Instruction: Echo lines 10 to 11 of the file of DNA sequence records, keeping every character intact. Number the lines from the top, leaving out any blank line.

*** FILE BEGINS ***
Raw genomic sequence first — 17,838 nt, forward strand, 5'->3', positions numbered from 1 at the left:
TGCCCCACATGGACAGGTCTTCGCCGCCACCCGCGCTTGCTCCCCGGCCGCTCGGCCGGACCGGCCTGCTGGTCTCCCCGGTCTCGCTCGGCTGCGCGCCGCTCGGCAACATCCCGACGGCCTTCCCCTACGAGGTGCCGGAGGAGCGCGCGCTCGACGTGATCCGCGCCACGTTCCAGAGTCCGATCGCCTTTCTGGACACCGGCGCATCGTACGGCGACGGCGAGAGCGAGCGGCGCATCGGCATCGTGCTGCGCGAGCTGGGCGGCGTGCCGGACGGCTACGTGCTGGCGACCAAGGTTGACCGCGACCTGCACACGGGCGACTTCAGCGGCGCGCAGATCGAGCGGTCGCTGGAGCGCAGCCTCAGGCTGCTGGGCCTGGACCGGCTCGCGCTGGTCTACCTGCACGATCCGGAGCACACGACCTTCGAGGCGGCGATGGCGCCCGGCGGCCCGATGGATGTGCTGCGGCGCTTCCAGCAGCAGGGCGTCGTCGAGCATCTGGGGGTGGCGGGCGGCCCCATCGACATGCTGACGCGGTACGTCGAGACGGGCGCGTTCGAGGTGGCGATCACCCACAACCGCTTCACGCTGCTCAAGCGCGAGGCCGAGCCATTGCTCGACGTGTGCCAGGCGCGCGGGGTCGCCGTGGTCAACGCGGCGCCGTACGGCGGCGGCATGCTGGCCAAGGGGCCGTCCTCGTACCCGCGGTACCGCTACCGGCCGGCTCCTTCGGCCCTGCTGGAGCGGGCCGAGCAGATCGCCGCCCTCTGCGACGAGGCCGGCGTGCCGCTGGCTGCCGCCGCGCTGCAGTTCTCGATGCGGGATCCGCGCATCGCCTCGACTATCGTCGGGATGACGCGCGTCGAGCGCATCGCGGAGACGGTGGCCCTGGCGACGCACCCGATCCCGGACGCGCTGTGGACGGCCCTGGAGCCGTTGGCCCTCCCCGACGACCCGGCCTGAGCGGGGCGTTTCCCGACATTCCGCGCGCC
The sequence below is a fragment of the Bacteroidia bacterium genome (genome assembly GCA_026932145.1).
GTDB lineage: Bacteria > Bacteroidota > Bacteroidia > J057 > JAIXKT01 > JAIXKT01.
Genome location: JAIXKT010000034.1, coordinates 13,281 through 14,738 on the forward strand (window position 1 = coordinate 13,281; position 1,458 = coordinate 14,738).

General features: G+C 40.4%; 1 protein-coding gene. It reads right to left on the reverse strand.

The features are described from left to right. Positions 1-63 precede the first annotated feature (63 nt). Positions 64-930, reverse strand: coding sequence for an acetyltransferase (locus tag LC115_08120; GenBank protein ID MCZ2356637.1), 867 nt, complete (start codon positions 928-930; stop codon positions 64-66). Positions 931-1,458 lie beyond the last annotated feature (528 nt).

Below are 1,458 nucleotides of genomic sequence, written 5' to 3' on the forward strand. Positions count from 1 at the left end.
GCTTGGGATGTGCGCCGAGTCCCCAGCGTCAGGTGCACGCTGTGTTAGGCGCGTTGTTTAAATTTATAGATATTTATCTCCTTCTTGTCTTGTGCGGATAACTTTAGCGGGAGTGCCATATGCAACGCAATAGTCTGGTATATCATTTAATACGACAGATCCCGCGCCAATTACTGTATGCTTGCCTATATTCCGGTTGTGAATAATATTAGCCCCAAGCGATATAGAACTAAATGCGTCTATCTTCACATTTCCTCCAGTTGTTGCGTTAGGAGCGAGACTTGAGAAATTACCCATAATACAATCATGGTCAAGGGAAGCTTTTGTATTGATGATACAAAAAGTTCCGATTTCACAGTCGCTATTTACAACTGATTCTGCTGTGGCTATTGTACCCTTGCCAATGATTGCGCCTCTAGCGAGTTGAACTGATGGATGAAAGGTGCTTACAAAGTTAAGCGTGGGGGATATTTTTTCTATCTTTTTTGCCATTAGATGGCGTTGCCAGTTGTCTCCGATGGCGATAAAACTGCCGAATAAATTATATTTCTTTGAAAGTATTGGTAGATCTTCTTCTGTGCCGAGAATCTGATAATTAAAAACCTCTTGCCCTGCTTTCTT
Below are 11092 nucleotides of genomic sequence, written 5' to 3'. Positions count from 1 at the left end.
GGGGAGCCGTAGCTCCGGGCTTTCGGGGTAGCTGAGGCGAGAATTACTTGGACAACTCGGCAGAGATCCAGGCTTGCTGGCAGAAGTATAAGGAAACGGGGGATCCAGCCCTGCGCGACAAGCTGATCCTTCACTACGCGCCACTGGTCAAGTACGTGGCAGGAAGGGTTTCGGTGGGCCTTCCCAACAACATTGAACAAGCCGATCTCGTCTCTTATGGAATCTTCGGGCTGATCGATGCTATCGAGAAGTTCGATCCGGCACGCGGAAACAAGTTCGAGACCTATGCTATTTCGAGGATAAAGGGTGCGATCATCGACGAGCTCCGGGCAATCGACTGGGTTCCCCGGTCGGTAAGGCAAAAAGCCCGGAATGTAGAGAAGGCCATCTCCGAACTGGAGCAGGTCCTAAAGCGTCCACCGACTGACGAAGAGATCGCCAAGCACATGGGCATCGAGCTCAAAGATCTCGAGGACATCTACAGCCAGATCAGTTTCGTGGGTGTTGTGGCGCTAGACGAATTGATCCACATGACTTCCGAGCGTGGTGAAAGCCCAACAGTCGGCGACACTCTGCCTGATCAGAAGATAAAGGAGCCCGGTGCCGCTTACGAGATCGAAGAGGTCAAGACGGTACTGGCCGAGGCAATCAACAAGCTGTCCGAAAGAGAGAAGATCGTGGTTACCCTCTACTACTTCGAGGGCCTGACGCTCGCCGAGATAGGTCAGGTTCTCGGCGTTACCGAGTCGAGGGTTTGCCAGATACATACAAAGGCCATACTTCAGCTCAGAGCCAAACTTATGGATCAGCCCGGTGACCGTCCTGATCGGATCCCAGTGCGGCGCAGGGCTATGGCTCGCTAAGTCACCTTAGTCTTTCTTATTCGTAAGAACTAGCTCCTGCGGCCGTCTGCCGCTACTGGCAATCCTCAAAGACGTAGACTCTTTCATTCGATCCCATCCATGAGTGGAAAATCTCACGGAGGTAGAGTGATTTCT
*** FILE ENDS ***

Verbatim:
Below are 11092 nucleotides of genomic sequence, written 5' to 3'. Positions count from 1 at the left end.
GGGGAGCCGTAGCTCCGGGCTTTCGGGGTAGCTGAGGCGAGAATTACTTGGACAACTCGGCAGAGATCCAGGCTTGCTGGCAGAAGTATAAGGAAACGGGGGATCCAGCCCTGCGCGACAAGCTGATCCTTCACTACGCGCCACTGGTCAAGTACGTGGCAGGAAGGGTTTCGGTGGGCCTTCCCAACAACATTGAACAAGCCGATCTCGTCTCTTATGGAATCTTCGGGCTGATCGATGCTATCGAGAAGTTCGATCCGGCACGCGGAAACAAGTTCGAGACCTATGCTATTTCGAGGATAAAGGGTGCGATCATCGACGAGCTCCGGGCAATCGACTGGGTTCCCCGGTCGGTAAGGCAAAAAGCCCGGAATGTAGAGAAGGCCATCTCCGAACTGGAGCAGGTCCTAAAGCGTCCACCGACTGACGAAGAGATCGCCAAGCACATGGGCATCGAGCTCAAAGATCTCGAGGACATCTACAGCCAGATCAGTTTCGTGGGTGTTGTGGCGCTAGACGAATTGATCCACATGACTTCCGAGCGTGGTGAAAGCCCAACAGTCGGCGACACTCTGCCTGATCAGAAGATAAAGGAGCCCGGTGCCGCTTACGAGATCGAAGAGGTCAAGACGGTACTGGCCGAGGCAATCAACAAGCTGTCCGAAAGAGAGAAGATCGTGGTTACCCTCTACTACTTCGAGGGCCTGACGCTCGCCGAGATAGGTCAGGTTCTCGGCGTTACCGAGTCGAGGGTTTGCCAGATACATACAAAGGCCATACTTCAGCTCAGAGCCAAACTTATGGATCAGCCCGGTGACCGTCCTGATCGGATCCCAGTGCGGCGCAGGGCTATGGCTCGCTAAGTCACCTTAGTCTTTCTTATTCGTAAGAACTAGCTCCTGCGGCCGTCTGCCGCTACTGGCAATCCTCAAAGACGTAGACTCTTTCATTCGATCCCATCCATGAGTGGAAAATCTCACGGAGGTAGAGTGATTTCT